How Jazz Educator Katiti King Teaches Students the Roots of the Genre
May 24, 2021

Barnard College lecturer and dance educator Katiti King is committed to teaching her students more than jazz technique—she wants them to understand the cultural and historical significance of the style.

 “Knowing the origin story behind jazz amplifies a dancer’s experience,” King says. “Acknowledging the persons and incidents responsible for it gives due credit, which is what they deserve for their contribution.”

King was raised primarily in Manhattan by classically trained musicians and educators. “Dance and rhythm are in my DNA,” she says. She began dancing at 10 years old and trained in a range of dance genres (Afro-Cuban ballet, Horton, Dunham and Graham) at a variety of schools. But her most influential teacher by far came in the form of Lynn Simonson, when King was just 13 years old.

“I went to take a Michael Owens class, not realizing he had moved to Paris, and Lynn was teaching instead,” King says. “She only taught adults, but somehow she thought I was 19 years old.” Later, when Simonson found out King was 13, she was stunned. Thankfully, she found her to be mature and allowed her to continue taking class—an opportunity that would set the foundation of her future. “My technique is rooted in Simonson, which works anatomically correctly within the limitations of a dancer’s body,” King says.

By 16, King was already getting offered substitute-teaching opportunities that morphed into one full-time gig after another. “I was teaching students my own age all over the tristate area,” she says. “I don’t even know how it happened, but suddenly I had a full teaching schedule of my own.”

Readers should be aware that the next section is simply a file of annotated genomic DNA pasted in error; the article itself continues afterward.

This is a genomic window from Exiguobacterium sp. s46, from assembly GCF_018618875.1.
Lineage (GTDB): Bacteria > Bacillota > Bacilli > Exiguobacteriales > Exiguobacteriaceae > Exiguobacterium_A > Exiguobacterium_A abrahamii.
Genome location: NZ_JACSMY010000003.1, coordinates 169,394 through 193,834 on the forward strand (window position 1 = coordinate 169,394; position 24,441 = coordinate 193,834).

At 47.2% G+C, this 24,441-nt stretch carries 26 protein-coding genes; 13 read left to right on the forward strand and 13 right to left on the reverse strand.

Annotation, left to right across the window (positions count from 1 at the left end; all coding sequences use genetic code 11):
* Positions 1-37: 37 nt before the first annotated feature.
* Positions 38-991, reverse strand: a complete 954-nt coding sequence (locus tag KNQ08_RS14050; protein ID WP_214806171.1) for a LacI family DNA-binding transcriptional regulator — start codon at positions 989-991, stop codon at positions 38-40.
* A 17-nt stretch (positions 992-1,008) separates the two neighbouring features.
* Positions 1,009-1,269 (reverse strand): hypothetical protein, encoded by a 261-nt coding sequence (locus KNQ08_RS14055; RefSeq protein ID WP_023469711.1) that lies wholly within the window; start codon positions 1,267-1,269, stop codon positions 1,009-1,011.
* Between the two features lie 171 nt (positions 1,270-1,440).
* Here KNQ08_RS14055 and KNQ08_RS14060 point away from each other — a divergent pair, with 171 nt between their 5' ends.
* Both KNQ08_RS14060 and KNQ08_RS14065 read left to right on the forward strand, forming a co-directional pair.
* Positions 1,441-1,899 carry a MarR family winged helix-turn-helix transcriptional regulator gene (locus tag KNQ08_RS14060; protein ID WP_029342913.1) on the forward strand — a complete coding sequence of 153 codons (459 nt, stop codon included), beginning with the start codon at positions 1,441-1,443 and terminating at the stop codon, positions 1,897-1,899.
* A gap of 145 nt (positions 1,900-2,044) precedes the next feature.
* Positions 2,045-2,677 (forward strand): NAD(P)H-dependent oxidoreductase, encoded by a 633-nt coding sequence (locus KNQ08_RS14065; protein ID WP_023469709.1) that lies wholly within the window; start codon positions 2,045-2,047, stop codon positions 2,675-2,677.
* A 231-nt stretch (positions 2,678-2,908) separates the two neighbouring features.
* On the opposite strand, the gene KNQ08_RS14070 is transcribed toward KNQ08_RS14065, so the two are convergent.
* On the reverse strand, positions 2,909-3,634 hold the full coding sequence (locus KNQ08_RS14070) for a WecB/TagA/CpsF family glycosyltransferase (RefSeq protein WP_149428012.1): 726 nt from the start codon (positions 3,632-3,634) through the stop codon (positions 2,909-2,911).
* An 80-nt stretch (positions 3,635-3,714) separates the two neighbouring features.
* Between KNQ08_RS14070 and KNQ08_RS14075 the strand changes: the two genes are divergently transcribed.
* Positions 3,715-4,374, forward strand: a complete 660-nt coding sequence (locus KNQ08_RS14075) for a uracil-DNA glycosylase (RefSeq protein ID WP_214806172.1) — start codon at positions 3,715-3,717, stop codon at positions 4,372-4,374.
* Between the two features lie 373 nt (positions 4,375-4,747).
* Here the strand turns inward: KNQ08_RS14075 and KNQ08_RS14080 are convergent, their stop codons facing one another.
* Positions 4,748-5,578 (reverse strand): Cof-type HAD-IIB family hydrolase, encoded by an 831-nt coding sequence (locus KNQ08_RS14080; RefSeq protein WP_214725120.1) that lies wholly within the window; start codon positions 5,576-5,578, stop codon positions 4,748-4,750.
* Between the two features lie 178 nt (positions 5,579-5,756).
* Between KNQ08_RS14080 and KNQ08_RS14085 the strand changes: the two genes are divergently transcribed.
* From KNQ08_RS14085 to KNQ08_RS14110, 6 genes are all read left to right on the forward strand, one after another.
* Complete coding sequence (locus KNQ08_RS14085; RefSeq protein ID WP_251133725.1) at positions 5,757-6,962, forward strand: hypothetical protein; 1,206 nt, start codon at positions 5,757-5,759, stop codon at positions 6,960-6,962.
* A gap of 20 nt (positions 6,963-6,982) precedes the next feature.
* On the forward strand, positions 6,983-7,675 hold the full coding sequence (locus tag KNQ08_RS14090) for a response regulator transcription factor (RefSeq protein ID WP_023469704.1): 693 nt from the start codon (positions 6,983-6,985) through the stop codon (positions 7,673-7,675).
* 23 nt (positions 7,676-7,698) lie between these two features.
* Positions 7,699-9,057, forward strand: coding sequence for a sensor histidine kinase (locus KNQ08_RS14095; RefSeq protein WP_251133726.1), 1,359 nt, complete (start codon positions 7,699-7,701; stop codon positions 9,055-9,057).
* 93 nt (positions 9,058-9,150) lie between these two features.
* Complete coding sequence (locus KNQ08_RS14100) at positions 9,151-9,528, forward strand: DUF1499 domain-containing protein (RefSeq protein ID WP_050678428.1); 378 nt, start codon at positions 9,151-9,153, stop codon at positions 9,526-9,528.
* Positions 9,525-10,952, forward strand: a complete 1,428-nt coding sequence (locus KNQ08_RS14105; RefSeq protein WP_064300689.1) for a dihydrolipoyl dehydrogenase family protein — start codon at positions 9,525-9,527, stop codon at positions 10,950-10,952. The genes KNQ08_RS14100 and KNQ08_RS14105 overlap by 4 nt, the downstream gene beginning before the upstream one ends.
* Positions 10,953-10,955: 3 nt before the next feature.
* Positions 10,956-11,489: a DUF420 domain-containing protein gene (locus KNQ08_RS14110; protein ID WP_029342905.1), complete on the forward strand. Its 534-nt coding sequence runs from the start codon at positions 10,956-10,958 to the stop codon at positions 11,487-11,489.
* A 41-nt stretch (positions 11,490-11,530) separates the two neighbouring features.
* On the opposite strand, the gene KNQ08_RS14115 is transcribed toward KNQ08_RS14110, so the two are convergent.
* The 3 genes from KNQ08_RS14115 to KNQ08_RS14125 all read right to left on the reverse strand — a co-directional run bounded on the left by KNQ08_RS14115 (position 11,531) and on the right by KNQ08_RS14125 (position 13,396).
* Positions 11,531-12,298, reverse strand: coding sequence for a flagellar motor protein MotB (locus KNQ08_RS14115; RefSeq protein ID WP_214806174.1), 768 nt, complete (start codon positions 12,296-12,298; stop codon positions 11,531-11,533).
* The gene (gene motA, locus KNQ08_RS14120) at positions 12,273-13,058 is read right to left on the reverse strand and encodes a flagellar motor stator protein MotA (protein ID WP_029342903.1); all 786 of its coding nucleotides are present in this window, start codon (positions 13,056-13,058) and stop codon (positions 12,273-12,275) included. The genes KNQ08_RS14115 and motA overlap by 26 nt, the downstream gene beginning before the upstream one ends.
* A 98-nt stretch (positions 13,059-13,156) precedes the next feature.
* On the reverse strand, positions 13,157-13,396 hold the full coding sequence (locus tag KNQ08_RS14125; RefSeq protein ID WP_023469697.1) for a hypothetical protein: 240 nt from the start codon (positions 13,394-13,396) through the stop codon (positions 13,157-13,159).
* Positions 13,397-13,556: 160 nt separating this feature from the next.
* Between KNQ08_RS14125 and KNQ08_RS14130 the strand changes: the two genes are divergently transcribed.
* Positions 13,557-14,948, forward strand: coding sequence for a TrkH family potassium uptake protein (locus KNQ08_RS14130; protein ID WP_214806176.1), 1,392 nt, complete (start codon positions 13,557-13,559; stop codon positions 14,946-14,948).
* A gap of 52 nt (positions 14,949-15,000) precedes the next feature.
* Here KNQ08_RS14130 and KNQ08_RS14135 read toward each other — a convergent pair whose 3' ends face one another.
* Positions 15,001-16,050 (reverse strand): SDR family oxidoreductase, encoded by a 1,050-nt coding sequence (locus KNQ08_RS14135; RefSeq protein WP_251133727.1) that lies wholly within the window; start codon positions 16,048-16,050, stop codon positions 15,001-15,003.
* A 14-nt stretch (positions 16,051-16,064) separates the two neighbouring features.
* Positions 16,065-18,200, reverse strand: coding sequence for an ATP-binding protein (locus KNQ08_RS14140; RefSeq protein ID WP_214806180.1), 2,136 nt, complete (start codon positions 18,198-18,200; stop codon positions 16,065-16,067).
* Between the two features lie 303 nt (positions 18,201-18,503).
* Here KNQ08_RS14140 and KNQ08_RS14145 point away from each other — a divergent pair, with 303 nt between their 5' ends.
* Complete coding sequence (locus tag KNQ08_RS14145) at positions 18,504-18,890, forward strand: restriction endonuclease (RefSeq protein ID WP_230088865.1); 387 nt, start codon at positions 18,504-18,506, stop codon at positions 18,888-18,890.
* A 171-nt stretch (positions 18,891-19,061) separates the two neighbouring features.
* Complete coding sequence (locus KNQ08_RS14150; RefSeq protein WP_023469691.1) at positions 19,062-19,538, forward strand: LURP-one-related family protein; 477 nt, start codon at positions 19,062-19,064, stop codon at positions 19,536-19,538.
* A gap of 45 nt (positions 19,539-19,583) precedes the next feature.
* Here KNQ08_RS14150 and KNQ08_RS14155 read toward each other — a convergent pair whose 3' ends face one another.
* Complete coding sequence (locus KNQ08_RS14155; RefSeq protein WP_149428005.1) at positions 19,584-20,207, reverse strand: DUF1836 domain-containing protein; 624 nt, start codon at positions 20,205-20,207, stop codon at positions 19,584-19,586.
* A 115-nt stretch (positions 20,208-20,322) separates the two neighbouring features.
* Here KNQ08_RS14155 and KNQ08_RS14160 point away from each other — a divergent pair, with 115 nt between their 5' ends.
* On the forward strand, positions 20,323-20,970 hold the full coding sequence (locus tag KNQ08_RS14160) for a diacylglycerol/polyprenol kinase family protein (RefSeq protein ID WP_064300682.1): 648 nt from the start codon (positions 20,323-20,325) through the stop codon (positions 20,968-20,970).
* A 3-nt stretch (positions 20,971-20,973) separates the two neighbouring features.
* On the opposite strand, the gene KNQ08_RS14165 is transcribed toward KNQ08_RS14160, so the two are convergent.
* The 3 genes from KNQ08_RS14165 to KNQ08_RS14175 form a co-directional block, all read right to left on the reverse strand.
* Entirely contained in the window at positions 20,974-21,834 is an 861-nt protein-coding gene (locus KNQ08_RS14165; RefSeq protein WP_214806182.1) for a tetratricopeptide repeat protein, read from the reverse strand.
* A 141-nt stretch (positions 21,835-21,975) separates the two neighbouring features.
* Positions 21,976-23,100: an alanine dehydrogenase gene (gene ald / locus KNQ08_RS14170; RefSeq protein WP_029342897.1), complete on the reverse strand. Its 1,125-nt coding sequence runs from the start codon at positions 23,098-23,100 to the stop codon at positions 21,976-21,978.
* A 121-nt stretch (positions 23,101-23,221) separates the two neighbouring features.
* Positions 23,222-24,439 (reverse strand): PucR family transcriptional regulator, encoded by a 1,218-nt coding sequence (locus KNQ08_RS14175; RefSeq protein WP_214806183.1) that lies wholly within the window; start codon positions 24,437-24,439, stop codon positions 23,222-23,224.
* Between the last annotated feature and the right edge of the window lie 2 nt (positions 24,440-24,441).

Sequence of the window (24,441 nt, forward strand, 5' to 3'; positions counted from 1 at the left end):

At 19, King kicked off her professional dance career in Boston, performing for Danny Sloan Dance Company and Adrienne Hawkins’ Impulse Dance Company before returning to New York City to join the audition grind and eventually teach at the school Simonson co-owned, DanceSpace Inc.

“It was always two careers,” King says. “Being a teacher is nothing like being a dancer, but I did them both.”

In 1990, King took a job at Barnard for a single semester. “I thought it might be interesting,” she says. Thirty years later, she has been at the department longer than any other teacher. It’s a setting she enjoys, particularly because she gets to work for an extended time with the same students, rather than teaching master classes with different students each time. “I love to have the same students to develop a syllabus for,” she says. “I know what they worked on last week, and where they are ready to pick up. It’s incredibly gratifying to watch them grow over three months like magic.”

King gravitates toward contemporary jazz in her own movement and choreography, but at Barnard, she focuses mainly on pure jazz, exploring the rich history of the genre with her students. “Since the history of jazz dance is vast, the influencers and skills have changed, but the root is always there, from Michael Jackson to Misty Copeland,” she says. “As I teach, my main objective is to pass down that foundation, while also teaching them to find their own way to speak within it.”

Here, King speaks about the cultural and historical significance of jazz dance, how she structures her classes, and the teacher tools she can’t live without.